It was because I read Fixer talking about his father-in-law, I think. His father-in-law who is dying slowly of Alzheimer's, who once was deputy comptroller of New York City and now can't add 2+2.
Reality is that my father's ending was far slower and more hellish. At the end Alzheimer's had reduced him to a shambling mass of twitches and paranoia. The end came when he ran away from the VA nursing home, hitchhiked in the rain to a town several hundred miles away still wearing his pajamas, was taken in by Catholic Services' emergency shelter after the police found him wandering the streets babbling nonsense, and eventually Catholic Services' social worker found out who he was and where he needed to be and returned him to the nursing home, already sick with pneumonia. The reality is that he died a slow miserable death, gasping for breath into a respirator, a husk, a shadow of the man he had once been. He had never been deputy comptroller of New York City. But at one time before his slow cruel decline, he had been a successful small business owner, he had worked multiple jobs to support his family, he had, despite his limitations in other ways, been a for-real man. And the Alzheimer's took that all away from him, and he did not go quietly, he went raging and ranting and violent.
Our society doesn't have anything for that. The violent part is what allowed my mother to get an involuntary commitment order for him to force him into the nursing home, after he smashed windows and attacked a home care nurse and was clearly a threat to himself and others, but that was near the end when he could no longer carry a coherent conversation -- he had been a man who loved to talk, he was non-stop talk all day long in his shop as he talked to his customers, and he couldn't get four or five words out before losing track of his train of thought. But the slide to get there was long and hard and there wasn't anything that our society cared to help us with in dealing with it.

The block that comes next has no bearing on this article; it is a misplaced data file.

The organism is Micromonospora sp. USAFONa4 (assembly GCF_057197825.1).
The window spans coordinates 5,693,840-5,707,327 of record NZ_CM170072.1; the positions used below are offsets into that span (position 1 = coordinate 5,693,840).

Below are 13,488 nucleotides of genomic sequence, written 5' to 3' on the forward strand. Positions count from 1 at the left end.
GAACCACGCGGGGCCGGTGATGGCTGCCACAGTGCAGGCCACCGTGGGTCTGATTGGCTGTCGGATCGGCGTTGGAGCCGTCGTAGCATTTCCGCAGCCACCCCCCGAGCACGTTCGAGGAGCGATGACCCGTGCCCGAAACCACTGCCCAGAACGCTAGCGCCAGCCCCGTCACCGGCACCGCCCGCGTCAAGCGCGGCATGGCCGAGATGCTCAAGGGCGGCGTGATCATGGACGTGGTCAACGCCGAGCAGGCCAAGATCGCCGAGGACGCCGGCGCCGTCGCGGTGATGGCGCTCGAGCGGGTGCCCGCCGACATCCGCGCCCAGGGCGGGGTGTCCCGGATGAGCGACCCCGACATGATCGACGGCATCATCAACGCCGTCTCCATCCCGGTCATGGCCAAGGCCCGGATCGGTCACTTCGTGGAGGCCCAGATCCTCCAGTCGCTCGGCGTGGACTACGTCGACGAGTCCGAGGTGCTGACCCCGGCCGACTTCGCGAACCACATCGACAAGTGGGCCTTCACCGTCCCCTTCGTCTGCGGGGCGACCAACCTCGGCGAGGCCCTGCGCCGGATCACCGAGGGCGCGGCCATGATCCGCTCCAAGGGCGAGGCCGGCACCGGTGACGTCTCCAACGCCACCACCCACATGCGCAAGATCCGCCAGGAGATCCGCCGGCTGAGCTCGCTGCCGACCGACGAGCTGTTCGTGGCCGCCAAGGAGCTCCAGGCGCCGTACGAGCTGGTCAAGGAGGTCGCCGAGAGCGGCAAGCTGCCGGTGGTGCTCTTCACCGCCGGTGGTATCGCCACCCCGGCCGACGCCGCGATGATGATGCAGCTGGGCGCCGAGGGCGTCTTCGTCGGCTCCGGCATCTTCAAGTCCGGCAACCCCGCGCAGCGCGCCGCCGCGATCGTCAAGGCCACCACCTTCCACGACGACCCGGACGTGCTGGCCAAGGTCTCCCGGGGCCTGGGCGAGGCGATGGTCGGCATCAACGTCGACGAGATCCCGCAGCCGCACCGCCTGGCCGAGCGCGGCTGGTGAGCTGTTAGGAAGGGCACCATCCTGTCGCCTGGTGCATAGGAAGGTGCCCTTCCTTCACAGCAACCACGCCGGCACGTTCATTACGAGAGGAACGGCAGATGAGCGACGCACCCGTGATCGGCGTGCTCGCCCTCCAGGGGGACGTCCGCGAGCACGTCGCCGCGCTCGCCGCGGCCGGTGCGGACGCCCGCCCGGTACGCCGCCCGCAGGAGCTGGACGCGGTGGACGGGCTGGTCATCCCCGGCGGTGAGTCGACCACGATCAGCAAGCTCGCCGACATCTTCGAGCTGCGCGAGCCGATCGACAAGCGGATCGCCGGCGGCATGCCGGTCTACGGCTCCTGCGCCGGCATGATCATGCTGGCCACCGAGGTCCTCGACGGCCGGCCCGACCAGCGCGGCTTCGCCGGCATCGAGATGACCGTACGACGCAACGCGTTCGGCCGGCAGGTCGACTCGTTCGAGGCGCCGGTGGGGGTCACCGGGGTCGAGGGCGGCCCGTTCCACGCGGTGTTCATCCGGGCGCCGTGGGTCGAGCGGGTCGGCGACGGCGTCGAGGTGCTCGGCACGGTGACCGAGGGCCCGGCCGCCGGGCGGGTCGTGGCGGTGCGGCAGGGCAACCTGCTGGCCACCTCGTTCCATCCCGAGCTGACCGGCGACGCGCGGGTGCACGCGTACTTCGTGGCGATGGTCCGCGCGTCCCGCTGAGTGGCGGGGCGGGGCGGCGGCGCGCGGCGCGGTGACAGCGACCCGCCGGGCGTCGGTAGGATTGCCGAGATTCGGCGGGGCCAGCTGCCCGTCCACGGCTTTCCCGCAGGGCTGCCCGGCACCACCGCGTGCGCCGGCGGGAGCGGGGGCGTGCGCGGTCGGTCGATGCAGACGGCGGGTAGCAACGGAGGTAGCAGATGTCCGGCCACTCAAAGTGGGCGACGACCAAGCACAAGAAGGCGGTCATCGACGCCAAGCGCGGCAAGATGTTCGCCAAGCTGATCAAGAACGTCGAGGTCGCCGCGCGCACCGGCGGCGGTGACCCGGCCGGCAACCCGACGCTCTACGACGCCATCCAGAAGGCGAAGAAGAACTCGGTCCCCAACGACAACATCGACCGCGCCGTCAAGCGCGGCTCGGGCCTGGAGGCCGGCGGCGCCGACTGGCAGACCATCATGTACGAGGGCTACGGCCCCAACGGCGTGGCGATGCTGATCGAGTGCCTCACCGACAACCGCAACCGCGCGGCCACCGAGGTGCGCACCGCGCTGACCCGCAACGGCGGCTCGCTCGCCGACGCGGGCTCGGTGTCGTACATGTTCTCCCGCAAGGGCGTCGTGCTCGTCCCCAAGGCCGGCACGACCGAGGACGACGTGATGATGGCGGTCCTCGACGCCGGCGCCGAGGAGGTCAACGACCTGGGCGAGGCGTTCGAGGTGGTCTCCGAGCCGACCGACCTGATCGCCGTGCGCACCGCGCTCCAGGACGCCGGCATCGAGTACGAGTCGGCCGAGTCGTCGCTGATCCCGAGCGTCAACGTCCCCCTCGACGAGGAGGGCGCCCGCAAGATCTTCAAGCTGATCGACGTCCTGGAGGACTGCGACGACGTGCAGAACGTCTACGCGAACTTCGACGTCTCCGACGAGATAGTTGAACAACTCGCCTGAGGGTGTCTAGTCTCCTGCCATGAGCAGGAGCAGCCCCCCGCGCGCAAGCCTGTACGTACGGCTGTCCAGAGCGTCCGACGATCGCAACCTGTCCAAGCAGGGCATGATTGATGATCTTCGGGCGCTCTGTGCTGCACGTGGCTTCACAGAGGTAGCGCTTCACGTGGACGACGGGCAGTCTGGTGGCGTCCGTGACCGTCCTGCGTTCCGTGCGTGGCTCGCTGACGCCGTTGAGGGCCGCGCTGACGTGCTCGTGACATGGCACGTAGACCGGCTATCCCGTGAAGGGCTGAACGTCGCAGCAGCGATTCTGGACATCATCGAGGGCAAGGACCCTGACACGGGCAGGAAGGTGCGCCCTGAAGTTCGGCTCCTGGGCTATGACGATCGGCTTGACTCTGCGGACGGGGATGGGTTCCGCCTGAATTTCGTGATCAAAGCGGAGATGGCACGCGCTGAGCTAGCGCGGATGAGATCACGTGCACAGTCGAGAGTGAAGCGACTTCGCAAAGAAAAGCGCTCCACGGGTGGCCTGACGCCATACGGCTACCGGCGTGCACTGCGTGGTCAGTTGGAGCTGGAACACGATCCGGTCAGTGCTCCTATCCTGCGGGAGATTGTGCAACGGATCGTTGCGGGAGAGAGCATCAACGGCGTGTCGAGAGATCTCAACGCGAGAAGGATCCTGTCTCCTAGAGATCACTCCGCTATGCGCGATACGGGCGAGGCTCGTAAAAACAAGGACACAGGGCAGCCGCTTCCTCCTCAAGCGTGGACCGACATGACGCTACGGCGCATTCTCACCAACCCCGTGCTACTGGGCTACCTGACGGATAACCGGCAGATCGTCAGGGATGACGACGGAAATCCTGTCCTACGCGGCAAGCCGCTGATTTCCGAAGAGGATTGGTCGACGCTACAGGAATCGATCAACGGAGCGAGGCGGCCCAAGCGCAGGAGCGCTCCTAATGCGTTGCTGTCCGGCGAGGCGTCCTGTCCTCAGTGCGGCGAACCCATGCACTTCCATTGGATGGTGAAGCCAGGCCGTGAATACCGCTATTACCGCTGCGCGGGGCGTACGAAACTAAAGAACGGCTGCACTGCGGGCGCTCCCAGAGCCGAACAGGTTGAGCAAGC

Given the family history, I'm likely to die of "natural causes" too, just like my father and his father before him. At least I won't be dragging a family into that misery with me, though. Just another reason to be a bachelor penguin...
I went to the grocery store this evening, the shabby rundown one that's part of the local chain that's losing to the big guys. It was 10 pm, and the homeless were out in force, doing their morning shopping. There was a toothless lady who looked 70 years old in front of me, buying various small items and paying cash. She put the items into a grubby pink backpack. I noticed that her sandaled feet were muddy too. She reeked of gin and perspiration, and was so drunk she almost fell backwards onto me as she launched herself from the counter. She was probably actually around fifty years old. And I thought, I'm lucky right now. But I've been down. Somehow I managed to get back up and do something else and eventually make it, but there was probably as much luck involved as anything else. But if anything else happens, at my age... would I end up staggering drunk looking twenty years older than my years, staggering out of a grocery store with a few odds and ends shoved into a grubby pink backpack? Soon enough she'll be dead. Of "natural causes". Of hunger, or alcohol poisoning, or whatever, but her death certificate will say "natural causes". And any answer to that would require a humane society that valued all its individuals, where people tried to help one another and did their best to make sure that everybody around them was okay. Some other society, in other words. Not ours. Not ours.
- Badtux the Nightmare Penguin